Salesforce is the world's largest and most profitable sales software company, hitting annual revenue of $17.1 billion last year. Though there might be a number of differences separating the average startup from Salesforce and its billions in revenue, there is one key aspect to its success that doesn't involve years of growth, millions in marketing, or the most brilliant staff. In fact, it's so small and fundamental to user experience, that it can easily go undetected: transparent pricing.
Startups, particularly SaaS startups, are notorious for skirting pricing information, and with that are unknowingly shrinking revenue.
Pricing is the first--and often, biggest--qualifying factor when it comes to the decision-making process. As much as features, quality, and capabilities are at the forefront of a business's mind, the reality is that potential customers want to first qualify their interest in a particular product by confirming whether it's within their budget. After all, consumers have plenty of options, and odds are, your business isn't the sole provider of what they're seeking.
Put Consumers First, Not Competitors
Despite the fact that consumers seek pricing information--even if they're not literally asking for it--many businesses continue to justify their decision against transparent pricing. The most common reason not to display pricing is the idea that competitors could use price intelligence against them.
But that line of thought places the focus on the competitors and not giving them what they want, rather than on consumers and giving them what they want. In other words, to get more customers, focus on customers--not competitors. Startups need to ditch the stress of competitors using pricing against them. The reality is that if competitors want to know your pricing, they will find it, wasting your sales team's time--a.k.a. your money--in the process.
If you are concerned about competition, the answer isn't to hide pricing but to improve your offering. It's very unlikely that pricing alone will lead consumers to opt for your business over alternatives. That is unless your selling point and key differentiator is low cost, in which case you would promote your prices. Either way, it sends a message to the minds of consumers.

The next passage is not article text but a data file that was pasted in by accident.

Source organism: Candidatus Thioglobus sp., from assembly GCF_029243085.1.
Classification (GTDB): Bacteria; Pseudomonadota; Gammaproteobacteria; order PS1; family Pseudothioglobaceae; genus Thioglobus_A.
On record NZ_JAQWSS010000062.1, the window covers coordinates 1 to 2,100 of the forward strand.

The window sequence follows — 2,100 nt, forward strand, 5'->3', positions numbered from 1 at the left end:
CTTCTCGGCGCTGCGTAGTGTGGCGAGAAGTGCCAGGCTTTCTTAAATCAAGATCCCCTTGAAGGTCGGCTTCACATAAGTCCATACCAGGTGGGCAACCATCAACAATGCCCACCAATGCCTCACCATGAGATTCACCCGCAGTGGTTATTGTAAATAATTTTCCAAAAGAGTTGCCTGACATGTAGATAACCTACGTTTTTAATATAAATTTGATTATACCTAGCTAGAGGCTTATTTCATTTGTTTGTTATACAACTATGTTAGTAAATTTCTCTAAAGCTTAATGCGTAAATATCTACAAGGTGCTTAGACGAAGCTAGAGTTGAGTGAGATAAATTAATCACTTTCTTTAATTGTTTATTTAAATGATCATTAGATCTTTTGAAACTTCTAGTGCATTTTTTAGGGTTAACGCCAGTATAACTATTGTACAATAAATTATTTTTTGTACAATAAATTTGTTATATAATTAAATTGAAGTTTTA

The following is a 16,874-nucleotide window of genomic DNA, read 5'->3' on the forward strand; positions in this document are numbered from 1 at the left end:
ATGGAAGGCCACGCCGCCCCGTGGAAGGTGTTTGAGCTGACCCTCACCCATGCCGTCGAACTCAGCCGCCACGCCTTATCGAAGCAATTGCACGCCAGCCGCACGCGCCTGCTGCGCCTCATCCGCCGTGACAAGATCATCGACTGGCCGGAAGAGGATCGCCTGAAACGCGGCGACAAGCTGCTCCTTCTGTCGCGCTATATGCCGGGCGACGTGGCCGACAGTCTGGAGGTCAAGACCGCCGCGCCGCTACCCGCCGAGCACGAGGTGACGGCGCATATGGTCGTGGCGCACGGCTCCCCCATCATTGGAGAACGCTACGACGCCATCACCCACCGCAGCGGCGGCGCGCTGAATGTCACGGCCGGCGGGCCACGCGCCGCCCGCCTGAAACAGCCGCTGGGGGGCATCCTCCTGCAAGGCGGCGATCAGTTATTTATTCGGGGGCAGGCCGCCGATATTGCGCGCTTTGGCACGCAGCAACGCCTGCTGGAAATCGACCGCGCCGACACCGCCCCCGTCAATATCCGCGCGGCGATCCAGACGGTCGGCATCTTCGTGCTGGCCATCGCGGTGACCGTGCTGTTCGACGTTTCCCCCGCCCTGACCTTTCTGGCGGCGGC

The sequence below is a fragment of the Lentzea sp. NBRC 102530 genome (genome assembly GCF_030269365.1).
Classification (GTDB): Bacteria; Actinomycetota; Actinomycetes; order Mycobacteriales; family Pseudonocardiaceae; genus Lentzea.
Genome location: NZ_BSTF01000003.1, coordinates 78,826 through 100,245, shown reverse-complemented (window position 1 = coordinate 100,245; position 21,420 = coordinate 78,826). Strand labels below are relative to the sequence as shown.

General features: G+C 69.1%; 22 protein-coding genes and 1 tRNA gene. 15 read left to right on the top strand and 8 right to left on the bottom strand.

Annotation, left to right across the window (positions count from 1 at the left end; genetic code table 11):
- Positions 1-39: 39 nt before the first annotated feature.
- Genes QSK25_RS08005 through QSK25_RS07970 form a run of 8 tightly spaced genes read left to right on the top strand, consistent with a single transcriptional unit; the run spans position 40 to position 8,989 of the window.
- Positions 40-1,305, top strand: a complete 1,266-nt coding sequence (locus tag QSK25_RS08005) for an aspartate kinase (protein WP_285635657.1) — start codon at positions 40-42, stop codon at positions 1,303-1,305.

A Lack of Pricing Doesn't Say High-End, It Says Low-Value
We've come to associate a lack of transparent pricing with a high price tag. In the case of fine dining, it can be to the benefit, rather than detriment, of the establishment. After all, a dessert can only cost so much, and it lends to the experience not to be distracted or influenced by cost, but rather desire. However, this isn't the case across most industries, and it's not actually the case among most Michelin-star restaurants either.
In reality, undisclosed pricing isn't generally advised or practiced among top brands in the luxury space, whether that's in the high-end sports car industry or in contemporary art sales at major auction houses such as Christie's or Sotheby's. Consumers who see the value of a product as equal to its price won't be deterred by its price tag. In fact, in the world of the most expensive luxury goods, the higher the price, the more desirable a product often becomes, turning a high price into a selling point.
Not only does a lack of pricing transparency create a poor user experience for potential customers, but it sends some strong psychological (and largely subconscious) signals that your product or service is either too expensive or worse--that its value doesn't justify its price. And if you aren't confident enough in your pricing to make it public, it feels as though you also agree: It's not worth it. And if you aren't confident in what you offer, a customer isn't going to be confident in your business.
Startups that become million--even billion--dollar companies aren't afraid of the competition price gouging, as their product or service is superior and, with that, their customers are loyal. And they don't hide their pricing, because they know their worth and that their audience does too. While, in the early stages of a new venture, it will be difficult to achieve these things, however, the difficulty will be compounded without transparent pricing. For many, the answer is to improve your offering or improve on effectively communicating your offering--not to hide your pricing.